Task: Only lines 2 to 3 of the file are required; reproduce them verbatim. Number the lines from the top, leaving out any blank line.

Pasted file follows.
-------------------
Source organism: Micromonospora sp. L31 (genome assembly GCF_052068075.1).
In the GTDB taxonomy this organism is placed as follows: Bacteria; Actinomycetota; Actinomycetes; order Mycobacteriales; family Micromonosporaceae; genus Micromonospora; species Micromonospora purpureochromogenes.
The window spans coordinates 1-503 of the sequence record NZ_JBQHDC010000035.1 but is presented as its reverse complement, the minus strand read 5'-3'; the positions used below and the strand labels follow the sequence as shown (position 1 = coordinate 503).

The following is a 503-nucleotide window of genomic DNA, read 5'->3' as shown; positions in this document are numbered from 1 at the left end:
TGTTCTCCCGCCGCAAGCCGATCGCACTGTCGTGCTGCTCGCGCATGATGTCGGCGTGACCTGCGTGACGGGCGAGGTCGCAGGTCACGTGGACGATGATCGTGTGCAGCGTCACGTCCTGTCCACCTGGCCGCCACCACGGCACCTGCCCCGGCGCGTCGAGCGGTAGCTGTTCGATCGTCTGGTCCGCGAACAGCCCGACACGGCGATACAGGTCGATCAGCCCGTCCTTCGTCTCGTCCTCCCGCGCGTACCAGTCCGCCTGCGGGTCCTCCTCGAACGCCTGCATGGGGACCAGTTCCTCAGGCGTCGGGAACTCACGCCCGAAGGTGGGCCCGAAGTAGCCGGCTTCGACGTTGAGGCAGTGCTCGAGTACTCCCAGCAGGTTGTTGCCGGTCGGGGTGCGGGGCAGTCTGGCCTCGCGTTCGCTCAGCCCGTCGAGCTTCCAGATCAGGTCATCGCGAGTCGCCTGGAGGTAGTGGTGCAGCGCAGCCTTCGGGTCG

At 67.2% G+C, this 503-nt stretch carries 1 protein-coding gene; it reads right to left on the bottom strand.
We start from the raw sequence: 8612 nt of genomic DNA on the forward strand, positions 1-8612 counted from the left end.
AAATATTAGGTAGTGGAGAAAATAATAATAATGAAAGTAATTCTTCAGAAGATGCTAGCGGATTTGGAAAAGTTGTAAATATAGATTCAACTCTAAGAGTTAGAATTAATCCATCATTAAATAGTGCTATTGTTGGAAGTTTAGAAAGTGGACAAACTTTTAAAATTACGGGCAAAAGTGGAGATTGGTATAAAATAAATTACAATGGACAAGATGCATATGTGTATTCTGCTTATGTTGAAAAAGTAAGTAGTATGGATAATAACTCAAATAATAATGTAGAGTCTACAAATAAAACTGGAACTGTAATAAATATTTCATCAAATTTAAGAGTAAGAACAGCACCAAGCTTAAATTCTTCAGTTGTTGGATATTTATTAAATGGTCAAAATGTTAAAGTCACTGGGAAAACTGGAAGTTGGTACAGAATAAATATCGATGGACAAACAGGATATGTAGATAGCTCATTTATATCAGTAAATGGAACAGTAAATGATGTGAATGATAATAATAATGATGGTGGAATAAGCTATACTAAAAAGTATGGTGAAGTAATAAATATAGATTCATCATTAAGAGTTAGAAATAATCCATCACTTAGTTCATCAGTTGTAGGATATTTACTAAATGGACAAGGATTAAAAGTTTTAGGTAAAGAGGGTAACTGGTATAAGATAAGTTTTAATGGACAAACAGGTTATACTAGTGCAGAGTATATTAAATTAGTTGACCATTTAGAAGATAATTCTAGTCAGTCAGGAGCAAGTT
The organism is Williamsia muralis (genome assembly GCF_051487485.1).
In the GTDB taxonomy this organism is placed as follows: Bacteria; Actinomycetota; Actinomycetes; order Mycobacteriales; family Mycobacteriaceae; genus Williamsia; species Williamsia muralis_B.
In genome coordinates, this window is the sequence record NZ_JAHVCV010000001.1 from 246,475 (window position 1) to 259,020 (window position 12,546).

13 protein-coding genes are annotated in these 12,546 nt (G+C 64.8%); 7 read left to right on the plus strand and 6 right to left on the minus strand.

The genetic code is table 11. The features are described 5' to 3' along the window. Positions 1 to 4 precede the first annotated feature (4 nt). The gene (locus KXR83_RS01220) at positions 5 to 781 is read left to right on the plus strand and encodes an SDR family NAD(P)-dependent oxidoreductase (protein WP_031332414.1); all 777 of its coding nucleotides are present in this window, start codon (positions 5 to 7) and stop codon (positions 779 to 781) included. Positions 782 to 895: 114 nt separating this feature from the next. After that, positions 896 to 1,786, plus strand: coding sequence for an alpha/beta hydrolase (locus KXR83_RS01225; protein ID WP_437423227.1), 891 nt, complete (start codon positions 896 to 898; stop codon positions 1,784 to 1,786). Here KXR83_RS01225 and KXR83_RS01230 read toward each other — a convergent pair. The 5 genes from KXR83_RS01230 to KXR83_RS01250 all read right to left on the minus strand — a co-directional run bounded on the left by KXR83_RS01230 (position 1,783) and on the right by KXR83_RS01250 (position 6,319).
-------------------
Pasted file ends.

In the GTDB taxonomy this organism is placed as follows: Bacteria; Actinomycetota; Actinomycetes; order Mycobacteriales; family Micromonosporaceae; genus Micromonospora; species Micromonospora purpureochromogenes.
The window spans coordinates 1-503 of the sequence record NZ_JBQHDC010000035.1 but is presented as its reverse complement, the minus strand read 5'-3'; the positions used below and the strand labels follow the sequence as shown (position 1 = coordinate 503).